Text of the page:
8. I thought the video was gonna start from the very beginning: how someone with an idea reaches a network, how the idea for the show is accepted, etc.

  9. Wow that’s a lot of work I think being a YouTube creator seems easier and less stressful than making tv shows for a tv network.

  10. Yeah, there is a huge segment that was barely even touched on. Take for instance my dept. I am in set dec, the production designer is the head of my department, props, construction and art dept. Anywhere from hours, days, weeks to months in advance we fabricate, rent or purchase items and construct our sets which outside of studio is booked and overseen by the locations dept. Construction builds and alters pre existing structures, art dept makes all the signage, faux stained glass, and graphics, paint dept adds texture and color, LX rigs all the electrical components and then set dec fills the space with furniture papers, books knicknacks, puts up curtains and pictures. All this before a crew sets foot on a set.

    Then after it is all over we take every thing apart, ship our rentals back to where they came from store the things we purchased in warehouses. At the end of a season everything we owned over the course of the show gets boxed and catalogued and might be shipped to a different place if they decide to relocate the show. The longer a show runs the more backlog of furniture it accrues because if they ever need to do a flashback episode it has to be available. The behind the scenes of my dept never really gets mentioned on anything like this because most people aren't really interested in the bits that are more conventional, even though we really are using trades in an crazy unconventional scale. Everything that is put on a set is meticulously documented so that when it gets recreated or moved (for camera equipment and lighting) it matches up.

  11. Some scripted shows don't do table reads simply because they can't. They shoot the episodes back to back and sometimes get script pages on a daily basis so it simply isn't feasible. 24 also shot two episodes at once over 15 days as it was thought to be more efficient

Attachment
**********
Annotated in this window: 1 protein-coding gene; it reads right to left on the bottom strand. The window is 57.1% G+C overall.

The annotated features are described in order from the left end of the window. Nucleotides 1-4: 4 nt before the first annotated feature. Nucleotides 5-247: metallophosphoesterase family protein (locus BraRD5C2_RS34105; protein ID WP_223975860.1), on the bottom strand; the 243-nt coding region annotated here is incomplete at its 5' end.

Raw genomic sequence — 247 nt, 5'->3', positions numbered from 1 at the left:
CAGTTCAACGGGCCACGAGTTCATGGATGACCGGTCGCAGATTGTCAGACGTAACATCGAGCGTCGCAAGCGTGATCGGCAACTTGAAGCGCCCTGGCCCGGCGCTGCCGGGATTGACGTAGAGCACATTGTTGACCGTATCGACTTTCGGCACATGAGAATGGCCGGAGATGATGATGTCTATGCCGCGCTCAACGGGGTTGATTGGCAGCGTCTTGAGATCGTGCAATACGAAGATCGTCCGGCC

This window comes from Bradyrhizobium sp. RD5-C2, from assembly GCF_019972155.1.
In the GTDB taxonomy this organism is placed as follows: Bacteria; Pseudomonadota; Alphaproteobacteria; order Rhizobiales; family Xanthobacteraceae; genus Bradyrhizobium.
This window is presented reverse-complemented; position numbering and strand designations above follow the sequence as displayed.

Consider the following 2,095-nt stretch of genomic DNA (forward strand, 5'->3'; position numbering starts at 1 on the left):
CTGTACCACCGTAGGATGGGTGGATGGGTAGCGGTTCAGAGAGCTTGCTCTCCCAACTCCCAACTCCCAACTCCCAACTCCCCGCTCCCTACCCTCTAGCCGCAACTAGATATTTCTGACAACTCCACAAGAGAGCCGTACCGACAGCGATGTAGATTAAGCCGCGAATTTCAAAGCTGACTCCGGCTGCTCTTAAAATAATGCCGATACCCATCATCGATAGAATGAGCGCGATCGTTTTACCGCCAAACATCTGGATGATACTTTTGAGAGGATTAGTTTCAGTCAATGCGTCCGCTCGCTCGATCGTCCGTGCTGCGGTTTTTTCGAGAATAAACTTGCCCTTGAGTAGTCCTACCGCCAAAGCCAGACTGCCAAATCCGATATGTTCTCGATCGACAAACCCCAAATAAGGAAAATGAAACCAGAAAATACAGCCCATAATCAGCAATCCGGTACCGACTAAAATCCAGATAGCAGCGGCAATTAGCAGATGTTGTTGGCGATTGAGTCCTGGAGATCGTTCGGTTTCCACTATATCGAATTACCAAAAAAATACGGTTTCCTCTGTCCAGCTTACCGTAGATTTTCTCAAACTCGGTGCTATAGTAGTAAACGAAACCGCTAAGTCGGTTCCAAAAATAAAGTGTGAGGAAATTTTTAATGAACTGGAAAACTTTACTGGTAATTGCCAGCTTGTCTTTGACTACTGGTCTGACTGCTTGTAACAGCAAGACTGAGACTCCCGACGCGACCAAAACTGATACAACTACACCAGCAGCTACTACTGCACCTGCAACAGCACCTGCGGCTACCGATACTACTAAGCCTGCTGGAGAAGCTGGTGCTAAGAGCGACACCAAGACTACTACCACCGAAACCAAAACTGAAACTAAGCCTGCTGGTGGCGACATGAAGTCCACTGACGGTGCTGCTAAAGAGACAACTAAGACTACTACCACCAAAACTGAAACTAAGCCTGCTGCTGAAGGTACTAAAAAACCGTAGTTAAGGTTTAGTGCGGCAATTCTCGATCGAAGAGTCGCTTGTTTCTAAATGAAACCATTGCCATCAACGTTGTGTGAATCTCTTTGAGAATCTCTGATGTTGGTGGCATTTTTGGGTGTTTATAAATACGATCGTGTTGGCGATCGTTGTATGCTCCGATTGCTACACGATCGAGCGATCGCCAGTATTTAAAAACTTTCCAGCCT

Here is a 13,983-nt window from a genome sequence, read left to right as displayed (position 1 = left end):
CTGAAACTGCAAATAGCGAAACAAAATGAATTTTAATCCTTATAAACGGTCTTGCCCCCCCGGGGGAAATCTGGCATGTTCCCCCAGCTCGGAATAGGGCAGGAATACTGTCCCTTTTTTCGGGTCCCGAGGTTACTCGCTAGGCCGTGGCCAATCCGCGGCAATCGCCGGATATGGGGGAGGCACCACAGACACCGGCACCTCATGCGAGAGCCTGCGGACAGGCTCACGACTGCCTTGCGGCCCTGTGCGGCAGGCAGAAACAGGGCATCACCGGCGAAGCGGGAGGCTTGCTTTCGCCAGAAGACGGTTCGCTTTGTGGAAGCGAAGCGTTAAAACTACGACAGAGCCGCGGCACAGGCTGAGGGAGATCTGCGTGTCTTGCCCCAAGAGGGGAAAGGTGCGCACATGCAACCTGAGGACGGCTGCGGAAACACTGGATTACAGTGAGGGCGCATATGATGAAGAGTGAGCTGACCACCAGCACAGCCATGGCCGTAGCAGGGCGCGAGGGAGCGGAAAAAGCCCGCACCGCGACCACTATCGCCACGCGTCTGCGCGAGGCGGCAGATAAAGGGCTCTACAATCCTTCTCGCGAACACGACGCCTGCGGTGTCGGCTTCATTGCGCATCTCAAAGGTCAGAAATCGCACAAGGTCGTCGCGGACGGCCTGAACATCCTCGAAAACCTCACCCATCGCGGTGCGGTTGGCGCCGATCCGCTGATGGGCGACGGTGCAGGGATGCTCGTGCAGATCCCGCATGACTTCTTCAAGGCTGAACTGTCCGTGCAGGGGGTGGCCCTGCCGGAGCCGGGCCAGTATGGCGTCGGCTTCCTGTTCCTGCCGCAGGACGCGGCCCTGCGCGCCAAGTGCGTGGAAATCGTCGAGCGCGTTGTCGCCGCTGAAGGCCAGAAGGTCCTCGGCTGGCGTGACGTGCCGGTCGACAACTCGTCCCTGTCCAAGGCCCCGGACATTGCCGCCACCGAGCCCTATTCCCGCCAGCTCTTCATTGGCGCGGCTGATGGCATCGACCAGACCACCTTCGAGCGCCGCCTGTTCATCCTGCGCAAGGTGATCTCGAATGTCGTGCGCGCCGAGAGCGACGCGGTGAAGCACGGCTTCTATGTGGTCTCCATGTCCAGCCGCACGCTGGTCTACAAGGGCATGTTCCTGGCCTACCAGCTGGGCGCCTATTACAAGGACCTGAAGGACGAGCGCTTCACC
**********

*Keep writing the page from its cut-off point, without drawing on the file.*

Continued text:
12. I wonder what would happen with animated shows. Probably simpler, except you have an animator and you can't have the shows as long, and I suppose they keep a voice recording studio for things like that.

  13. great video but frankly the post production of this video wasn't great. The background music was too distracting to hear her talk.

  14. Can you please make a video on what Residuals are, and how Residuals work. For TV and Movies. THANK YOU.

  15. Is the process the same for cancelled shows? Are entire seasons shot first? I mean, this was good but give us more!!l what happens to shows that are green lit then cancelled after 3 episodes? Etc.

  16. I wanted to do in future something with movies, tv shows etc. but omg it's too much. I wanted to be actor but I would probably fall asleep in reading table

  17. So right after a season comes out, the next season is already done? Or halfway done? E.g Power. Season 5 just finished so is season 6 filmed or not which is due to come in a year

  18. All of this work to promote an agenda and propaganda. I guess all of the time and money spent is worth the salt, in being able to brainwash an entire world.

  19. If you think this is cool, check out the South Park documentary, Six Days to Air! It goes over how they make each episode of the show in a ridiculously short amount of time.

  20. sorry theres just one thing ive always wanted to understand…when episodes start airing, are they already completely made and ready to be rolled out or ar they still being filmed even when the season's already airing just before the episode comes out?

  21. how i met your mother has a start to finish bonus clip on youtube too that someone uploaded. its really cool. takes around 2 weeks per eipsode minimum

  22. And I thought I could make 13 episode si:fi TV series (with 10min episodes) with 6 other people during the summer break

  23. meanwhile in turkey, one season for a tv show is aprox. 40 episode . wild and agressive market is bad for everybody.

  24. Ok this is very helpful for sitcoms which that the type of show I want to make but I also want to make animated show too how do they work